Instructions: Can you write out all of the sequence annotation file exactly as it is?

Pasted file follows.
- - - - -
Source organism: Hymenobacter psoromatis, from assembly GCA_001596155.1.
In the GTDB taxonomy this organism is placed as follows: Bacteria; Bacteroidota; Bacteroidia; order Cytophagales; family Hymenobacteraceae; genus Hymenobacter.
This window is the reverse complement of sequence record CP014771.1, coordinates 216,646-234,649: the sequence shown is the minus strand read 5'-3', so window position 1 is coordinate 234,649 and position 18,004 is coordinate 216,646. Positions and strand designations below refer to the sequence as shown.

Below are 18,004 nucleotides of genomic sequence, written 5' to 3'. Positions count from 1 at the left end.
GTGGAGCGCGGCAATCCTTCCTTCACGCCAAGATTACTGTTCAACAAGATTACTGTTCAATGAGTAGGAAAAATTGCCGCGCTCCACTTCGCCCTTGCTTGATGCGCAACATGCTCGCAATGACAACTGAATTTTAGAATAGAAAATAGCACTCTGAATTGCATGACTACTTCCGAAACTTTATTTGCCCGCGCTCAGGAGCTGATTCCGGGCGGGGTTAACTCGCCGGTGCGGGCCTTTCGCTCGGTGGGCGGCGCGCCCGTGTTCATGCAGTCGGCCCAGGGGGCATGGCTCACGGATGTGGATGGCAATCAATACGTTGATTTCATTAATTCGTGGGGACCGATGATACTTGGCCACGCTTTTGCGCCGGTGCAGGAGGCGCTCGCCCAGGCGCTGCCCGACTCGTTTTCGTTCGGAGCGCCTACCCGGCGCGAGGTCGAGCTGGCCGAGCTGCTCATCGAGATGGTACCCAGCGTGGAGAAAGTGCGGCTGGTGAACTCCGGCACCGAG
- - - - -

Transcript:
Source organism: Hymenobacter psoromatis, from assembly GCA_001596155.1.
In the GTDB taxonomy this organism is placed as follows: Bacteria; Bacteroidota; Bacteroidia; order Cytophagales; family Hymenobacteraceae; genus Hymenobacter.
This window is the reverse complement of sequence record CP014771.1, coordinates 216,646-234,649: the sequence shown is the minus strand read 5'-3', so window position 1 is coordinate 234,649 and position 18,004 is coordinate 216,646. Positions and strand designations below refer to the sequence as shown.

Below are 18,004 nucleotides of genomic sequence, written 5' to 3'. Positions count from 1 at the left end.
GTGGAGCGCGGCAATCCTTCCTTCACGCCAAGATTACTGTTCAACAAGATTACTGTTCAATGAGTAGGAAAAATTGCCGCGCTCCACTTCGCCCTTGCTTGATGCGCAACATGCTCGCAATGACAACTGAATTTTAGAATAGAAAATAGCACTCTGAATTGCATGACTACTTCCGAAACTTTATTTGCCCGCGCTCAGGAGCTGATTCCGGGCGGGGTTAACTCGCCGGTGCGGGCCTTTCGCTCGGTGGGCGGCGCGCCCGTGTTCATGCAGTCGGCCCAGGGGGCATGGCTCACGGATGTGGATGGCAATCAATACGTTGATTTCATTAATTCGTGGGGACCGATGATACTTGGCCACGCTTTTGCGCCGGTGCAGGAGGCGCTCGCCCAGGCGCTGCCCGACTCGTTTTCGTTCGGAGCGCCTACCCGGCGCGAGGTCGAGCTGGCCGAGCTGCTCATCGAGATGGTACCCAGCGTGGAGAAAGTGCGGCTGGTGAACTCCGGCACCGAG